The 36th New York Film Festival, presented September 25 through October 11 by the Film Society of Lincoln Center, would have seemed a relatively routine affair were it not for the outre qualities of several entries and the last-minute emergence of some genuinely superior movies. There was no shortage of hot-button issues this year--pedophilia was a notable presence in two of the more high-profile selections, and generous helpings of suicide, misogyny, crossdressing, urban violence, and rape were on hand in the rest. Less plentiful were examples of cinematic brilliance or technical innovation.
For what it was worth, probably the most radical approach to film technology seen at the festival involved an attempt to efface it. Thomas Vinterberg's The Celebration is the first work of Denmark's Dogma 95 collective to reach this country, and its avoidance of artificial lighting and sound, constructed sets, or other traditional narrative trappings were mandated by the group's semi-playful "Vow of Chastity," co-drafted by Lars von Trier. Shot in handheld video by Anthony Dod Mantle and transferred to 35mm film, The Celebration matches its harsh look to a raw scenario pivoting on revelations of familial rape.
Todd Solondz's Happiness tackles equally challenging subject matter with a sprawling narrative style and intimate visual approach. Set mostly in suburban New Jersey, Happiness examines the profoundly dysfunctional personal lives of three sisters, and the array of obscene phone callers, pederasts, and other deviants who brighten their days. DP Maryse Alberti applies an observant, close-up camera eye to the denizens of this superficially placid world, with its wall-to-wall carpeting and anonymous apartment building corridors.
Alberti's work on her other festival film, Todd Haynes' Velvet Goldmine, is another universe altogether. This delirious look at the glam rock scene in 1970s London is highlighted by swirling camerawork, shifting frame rates and film stocks, and every color in the era's glitter rainbow. The cinematographer, aided in concert scenes by lighting consultant Susanne Sasic (LD for Sonic Youth, Beck), also brought to life several meticulous Citizen Kane homages.
Gods and Monsters, the story of director James Whale's final days, also dabbles in cinematic homage, as Whale (Ian McKellen) recalls filming Bride of Frankenstein, sometimes mixing elements from his current life into the reveries. Stephen M. Katz, DP on this low-budget Bill Condon film, shot black-and-white recreations of famous scenes from Bride, along with color, though chiaroscuro-toned, renditions of offscreen moments on the set of Whale's classic horror film.
Several movies, including John Boorman's The General, and the opening night entry, Woody Allen's Celebrity, dealt exclusively in black-and-white imagery. On Celebrity, an all-star comic survey of the cultural place of honor accorded to the title quality, Allen retained the services of legendary cinematographer Sven Nykvist for the first time in years. The result came off as sometimes shimmering and sometimes flat, just like the film itself.
DP Seamus Deasy's widescreen black-and-white compositions in The General, a biographical treatment of Irish gangster Martin Cahill, were actually shot on color stock. This may have contributed to the movie's smeary, dulled-out look, as if it were drained of differentiation and vitality. An interesting contrast was provided by the retrospective presentation of Boorman's 1967 Point Blank, a widescreen crime picture characterized by bold color, hard light, and sharp angles.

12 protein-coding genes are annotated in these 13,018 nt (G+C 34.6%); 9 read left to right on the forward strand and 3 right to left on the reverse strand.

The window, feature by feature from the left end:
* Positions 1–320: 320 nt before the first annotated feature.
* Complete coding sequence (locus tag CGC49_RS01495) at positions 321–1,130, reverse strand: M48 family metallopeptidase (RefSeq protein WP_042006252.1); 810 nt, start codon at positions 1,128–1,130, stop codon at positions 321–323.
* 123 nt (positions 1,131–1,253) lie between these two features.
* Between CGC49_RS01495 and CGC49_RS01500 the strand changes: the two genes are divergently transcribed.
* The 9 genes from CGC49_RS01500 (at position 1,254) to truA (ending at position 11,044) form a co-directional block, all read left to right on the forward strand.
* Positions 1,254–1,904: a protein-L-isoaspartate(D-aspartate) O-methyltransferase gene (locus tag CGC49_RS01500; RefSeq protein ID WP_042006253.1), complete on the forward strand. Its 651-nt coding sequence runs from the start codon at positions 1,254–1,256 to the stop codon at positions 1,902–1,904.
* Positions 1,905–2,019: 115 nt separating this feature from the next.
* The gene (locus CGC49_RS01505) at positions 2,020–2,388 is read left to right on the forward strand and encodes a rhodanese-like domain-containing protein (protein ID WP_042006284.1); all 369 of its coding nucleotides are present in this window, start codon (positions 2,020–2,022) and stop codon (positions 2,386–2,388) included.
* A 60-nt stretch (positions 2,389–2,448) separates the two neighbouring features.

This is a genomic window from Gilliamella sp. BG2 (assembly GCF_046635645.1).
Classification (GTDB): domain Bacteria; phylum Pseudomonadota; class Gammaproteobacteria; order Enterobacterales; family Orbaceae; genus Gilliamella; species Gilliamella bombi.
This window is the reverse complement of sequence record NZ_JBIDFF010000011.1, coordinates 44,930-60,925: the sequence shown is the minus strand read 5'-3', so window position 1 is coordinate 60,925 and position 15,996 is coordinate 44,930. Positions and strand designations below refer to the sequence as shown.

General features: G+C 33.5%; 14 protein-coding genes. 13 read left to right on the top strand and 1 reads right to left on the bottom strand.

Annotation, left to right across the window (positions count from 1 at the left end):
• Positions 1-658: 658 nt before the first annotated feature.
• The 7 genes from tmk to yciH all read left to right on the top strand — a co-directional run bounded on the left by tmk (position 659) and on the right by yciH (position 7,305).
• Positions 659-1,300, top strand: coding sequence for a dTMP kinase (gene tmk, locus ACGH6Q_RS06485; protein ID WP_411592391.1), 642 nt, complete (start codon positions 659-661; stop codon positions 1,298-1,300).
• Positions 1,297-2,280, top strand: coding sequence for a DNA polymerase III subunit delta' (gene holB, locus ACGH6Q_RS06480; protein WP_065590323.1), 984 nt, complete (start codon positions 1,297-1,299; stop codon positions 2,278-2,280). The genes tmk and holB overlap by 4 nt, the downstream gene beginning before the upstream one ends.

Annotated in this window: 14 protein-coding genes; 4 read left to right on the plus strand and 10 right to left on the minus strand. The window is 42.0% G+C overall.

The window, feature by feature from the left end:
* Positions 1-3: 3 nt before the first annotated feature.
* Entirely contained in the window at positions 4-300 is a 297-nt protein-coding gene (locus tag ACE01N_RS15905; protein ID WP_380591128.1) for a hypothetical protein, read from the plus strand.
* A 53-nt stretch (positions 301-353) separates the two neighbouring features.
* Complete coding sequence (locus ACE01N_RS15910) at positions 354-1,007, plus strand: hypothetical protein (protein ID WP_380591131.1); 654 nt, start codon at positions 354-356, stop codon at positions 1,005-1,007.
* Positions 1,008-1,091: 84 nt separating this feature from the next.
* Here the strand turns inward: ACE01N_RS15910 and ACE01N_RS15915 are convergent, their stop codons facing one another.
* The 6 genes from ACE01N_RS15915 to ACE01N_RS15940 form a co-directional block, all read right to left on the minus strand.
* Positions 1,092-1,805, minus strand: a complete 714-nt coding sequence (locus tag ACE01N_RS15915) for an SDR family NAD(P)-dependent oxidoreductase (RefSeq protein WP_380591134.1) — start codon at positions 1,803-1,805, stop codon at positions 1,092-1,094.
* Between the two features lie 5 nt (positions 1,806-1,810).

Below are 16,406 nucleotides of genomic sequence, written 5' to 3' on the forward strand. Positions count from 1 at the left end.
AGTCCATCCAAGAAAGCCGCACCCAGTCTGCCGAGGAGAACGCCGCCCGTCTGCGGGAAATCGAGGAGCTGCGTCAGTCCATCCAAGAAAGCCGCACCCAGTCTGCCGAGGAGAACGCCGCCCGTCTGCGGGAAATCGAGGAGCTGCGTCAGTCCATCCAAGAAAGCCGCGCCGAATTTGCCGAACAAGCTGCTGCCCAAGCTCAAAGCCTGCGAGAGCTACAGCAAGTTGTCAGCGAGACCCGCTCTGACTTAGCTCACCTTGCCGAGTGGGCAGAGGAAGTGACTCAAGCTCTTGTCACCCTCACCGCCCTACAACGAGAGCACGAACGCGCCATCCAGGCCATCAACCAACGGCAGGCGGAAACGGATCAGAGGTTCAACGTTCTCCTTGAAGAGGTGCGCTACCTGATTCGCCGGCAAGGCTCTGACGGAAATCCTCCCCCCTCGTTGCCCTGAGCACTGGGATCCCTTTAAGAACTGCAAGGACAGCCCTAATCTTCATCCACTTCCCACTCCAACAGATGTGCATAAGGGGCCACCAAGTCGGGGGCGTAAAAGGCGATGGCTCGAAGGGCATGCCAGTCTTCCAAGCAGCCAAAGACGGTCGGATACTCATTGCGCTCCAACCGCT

Widescreen was employed to unusual effect in Wes Anderson's Rushmore, a comedy about the adventures of a 15-year-old oddball on scholarship to an exclusive boys' prep school. Cinematographer Robert Yeoman combined the anamorphic format with wide-angle lenses to achieve deep-focus backgrounds and almost cartoonishly vivid foregrounds.
Rushmore, one of the best films in the festival, was also the only one under a major studio banner. (Touchstone Pictures has scheduled an early 1999 release.) But the Film Society of Lincoln Center also cast its net wider, to countries and filmmakers not often given hearings in the US market. From Iran came 18-year-old Samira Makhmalbaf's The Apple, a bizarre hybrid of documentary and fiction, and from Taiwan came festival favorite Hou Hsiao-Hsien's Flowers of Shanghai. Veteran Japanese director Shohei Imamura contributed a World War II-set drama, Dr. Akagi, while from Russia came the film with perhaps the quirkiest title, Alexei Guerman's Khroustaliov, My Car!
Crowd-pleasers from various points on the globe included American director Marc Levin's Slam, which examined the rap-influenced poetry performance style through the context of a Washington, DC, prison; Ken Loach's My Name Is Joe, another of the director's surveys of working-class Brits, this time furnished with helpful subtitles; and the Festival Centerpiece, Emir Kusturica's Black Cat, White Cat, a raucous tale of Yugoslav Gypsies and their numerous geese.
As in many past festivals, France made one of the strongest showings. Alain Resnais' Same Old Song, shot with appropriate style and grace by Renato Berta, was a Dennis Potter-inspired roundelay of a group of Parisians who express their romantic longings in bursts of dubbed popular song. Gaspar Noe's I Stand Alone, focusing on the ragings of a middle-aged ex-con, presented the other end of the social spectrum in corrosive widescreen images photographed by Dominique Colin.
Finally, The Dreamlife of Angels, a debut feature by Erick Zonca, concluded the festival on a sublimely melancholy note. The story of two unmoored young women (Elodie Bouchez and Natacha Regnier) just getting by in the northern French town of Lille, the film is shot by Agnes Godard in a seemingly plain style that nonetheless places The Dreamlife of Angels firmly in the French tradition of poetic realism.